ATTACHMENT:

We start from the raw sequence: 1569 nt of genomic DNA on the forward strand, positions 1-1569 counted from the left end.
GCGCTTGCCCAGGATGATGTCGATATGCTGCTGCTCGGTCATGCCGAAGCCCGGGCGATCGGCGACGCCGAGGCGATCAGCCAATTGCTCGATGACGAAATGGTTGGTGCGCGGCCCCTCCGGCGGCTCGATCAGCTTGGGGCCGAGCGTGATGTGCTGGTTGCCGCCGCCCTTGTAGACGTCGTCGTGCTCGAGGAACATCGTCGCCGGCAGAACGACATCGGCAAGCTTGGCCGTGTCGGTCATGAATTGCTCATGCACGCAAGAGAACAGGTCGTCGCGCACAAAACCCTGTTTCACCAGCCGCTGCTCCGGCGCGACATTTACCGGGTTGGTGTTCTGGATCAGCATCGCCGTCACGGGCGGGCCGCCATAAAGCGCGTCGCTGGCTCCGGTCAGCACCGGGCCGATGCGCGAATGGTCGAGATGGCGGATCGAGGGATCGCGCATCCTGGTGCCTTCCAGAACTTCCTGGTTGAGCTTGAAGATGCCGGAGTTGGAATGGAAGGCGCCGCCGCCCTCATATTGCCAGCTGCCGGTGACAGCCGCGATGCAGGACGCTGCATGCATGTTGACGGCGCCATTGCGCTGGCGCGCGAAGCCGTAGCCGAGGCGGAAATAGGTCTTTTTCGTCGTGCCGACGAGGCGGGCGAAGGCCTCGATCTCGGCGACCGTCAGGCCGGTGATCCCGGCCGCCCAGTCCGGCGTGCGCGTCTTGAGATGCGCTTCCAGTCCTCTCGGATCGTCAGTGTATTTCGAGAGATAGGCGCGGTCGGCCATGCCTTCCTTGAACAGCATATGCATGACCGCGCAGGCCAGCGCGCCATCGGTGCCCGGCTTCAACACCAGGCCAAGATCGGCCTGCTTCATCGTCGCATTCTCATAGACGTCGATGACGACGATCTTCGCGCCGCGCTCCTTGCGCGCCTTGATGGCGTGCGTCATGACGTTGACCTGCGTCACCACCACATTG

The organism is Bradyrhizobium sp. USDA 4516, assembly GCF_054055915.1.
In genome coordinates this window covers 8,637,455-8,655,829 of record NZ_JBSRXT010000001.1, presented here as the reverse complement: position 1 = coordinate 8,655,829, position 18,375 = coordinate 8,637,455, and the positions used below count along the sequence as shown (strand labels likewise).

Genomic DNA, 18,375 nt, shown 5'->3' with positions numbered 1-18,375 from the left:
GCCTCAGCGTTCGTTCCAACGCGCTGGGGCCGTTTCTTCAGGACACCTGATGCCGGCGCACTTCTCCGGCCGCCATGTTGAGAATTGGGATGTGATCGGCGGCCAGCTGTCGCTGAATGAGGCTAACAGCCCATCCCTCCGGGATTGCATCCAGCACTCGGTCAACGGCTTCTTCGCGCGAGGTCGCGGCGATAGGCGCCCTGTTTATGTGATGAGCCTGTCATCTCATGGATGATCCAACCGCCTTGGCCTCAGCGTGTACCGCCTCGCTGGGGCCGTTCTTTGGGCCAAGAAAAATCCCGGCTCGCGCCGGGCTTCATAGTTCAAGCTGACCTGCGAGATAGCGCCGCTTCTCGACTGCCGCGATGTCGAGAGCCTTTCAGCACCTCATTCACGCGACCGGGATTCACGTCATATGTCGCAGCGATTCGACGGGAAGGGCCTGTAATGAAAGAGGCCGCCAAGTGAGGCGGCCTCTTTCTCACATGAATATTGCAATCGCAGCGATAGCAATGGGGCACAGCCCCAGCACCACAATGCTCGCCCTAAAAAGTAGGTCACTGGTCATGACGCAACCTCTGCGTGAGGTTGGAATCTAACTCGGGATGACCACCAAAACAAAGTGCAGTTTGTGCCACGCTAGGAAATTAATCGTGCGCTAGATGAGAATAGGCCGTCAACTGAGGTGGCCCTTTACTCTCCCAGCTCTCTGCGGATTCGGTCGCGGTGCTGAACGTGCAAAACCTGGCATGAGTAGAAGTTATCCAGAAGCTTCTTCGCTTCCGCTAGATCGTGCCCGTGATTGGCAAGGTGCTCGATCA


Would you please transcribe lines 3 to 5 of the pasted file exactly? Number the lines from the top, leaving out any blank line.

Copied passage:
The organism is Bradyrhizobium sp. USDA 4516, assembly GCF_054055915.1.
In genome coordinates this window covers 8,637,455-8,655,829 of record NZ_JBSRXT010000001.1, presented here as the reverse complement: position 1 = coordinate 8,655,829, position 18,375 = coordinate 8,637,455, and the positions used below count along the sequence as shown (strand labels likewise).

Genomic DNA, 18,375 nt, shown 5'->3' with positions numbered 1-18,375 from the left: